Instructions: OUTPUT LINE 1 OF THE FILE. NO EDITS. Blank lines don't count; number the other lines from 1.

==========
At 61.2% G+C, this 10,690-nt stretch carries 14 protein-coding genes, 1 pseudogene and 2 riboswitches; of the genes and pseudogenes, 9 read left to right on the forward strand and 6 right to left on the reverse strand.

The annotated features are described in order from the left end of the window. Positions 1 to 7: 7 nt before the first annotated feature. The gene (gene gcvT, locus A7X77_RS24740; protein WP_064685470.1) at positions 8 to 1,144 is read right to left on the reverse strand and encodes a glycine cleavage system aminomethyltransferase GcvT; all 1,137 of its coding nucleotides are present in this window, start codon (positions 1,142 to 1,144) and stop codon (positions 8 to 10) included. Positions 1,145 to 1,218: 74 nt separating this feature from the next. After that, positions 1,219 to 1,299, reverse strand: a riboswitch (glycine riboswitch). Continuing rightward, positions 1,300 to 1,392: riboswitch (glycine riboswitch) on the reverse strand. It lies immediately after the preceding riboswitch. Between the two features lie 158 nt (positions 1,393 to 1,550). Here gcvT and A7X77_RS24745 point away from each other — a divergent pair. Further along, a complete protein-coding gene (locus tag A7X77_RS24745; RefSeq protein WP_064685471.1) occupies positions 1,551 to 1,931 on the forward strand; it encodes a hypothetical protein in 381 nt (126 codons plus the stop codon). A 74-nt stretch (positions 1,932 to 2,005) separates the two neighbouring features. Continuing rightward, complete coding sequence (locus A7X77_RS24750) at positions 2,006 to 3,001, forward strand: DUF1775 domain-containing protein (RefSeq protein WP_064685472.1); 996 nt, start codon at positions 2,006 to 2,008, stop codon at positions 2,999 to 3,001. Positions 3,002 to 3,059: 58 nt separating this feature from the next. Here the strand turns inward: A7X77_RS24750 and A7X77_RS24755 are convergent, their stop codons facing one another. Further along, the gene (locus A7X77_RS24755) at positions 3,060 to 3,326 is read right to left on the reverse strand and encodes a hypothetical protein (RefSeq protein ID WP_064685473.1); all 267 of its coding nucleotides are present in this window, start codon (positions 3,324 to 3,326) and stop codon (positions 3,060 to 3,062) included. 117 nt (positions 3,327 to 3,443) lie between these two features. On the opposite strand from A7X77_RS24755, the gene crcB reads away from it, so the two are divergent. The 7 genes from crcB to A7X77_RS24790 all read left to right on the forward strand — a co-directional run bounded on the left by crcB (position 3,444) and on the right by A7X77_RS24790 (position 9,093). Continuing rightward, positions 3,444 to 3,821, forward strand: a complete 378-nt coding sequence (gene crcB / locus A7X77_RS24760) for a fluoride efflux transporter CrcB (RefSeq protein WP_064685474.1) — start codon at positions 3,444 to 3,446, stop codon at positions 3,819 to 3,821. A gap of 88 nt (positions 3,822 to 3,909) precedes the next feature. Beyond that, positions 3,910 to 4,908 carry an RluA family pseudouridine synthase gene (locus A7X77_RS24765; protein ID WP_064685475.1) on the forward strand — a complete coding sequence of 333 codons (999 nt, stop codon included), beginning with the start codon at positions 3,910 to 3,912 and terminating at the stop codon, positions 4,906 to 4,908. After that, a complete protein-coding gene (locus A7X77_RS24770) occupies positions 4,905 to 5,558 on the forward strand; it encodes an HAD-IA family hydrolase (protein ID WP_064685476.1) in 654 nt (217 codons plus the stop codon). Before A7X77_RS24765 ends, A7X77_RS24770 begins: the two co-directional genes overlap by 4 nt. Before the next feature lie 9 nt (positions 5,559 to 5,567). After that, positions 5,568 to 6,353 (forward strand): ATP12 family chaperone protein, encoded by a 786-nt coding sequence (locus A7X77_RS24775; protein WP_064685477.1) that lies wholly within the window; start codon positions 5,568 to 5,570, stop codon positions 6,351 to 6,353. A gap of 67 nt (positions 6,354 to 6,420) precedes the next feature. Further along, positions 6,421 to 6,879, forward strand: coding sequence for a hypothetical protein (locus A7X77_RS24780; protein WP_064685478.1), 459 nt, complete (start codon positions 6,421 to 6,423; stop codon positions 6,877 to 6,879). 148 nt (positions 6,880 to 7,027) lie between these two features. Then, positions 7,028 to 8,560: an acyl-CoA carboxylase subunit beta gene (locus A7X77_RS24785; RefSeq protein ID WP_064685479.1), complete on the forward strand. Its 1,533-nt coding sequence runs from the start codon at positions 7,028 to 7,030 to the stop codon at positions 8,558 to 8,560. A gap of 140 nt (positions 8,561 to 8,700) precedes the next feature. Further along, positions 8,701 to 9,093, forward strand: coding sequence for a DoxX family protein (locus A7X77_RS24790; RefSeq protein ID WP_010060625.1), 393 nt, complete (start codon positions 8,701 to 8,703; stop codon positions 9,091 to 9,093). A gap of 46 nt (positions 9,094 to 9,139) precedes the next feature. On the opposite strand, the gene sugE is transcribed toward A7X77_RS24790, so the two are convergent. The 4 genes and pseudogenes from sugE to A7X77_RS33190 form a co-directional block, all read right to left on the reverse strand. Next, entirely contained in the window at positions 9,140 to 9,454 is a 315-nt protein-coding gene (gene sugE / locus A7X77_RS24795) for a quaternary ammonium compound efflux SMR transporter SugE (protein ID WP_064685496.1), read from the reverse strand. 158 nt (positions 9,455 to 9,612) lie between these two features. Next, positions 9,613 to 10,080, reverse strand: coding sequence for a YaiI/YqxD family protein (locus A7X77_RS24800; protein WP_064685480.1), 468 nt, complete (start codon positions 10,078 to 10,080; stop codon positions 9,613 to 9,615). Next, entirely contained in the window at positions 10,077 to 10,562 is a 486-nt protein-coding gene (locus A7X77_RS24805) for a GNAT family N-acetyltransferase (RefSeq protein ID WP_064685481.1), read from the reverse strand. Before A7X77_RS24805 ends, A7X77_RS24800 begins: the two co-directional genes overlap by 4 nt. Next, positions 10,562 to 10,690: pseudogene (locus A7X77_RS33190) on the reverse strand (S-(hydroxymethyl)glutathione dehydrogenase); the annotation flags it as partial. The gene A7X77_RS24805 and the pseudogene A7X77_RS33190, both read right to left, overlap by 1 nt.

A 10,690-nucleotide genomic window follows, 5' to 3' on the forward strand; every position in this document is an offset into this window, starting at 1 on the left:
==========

At 61.2% G+C, this 10,690-nt stretch carries 14 protein-coding genes, 1 pseudogene and 2 riboswitches; of the genes and pseudogenes, 9 read left to right on the forward strand and 6 right to left on the reverse strand.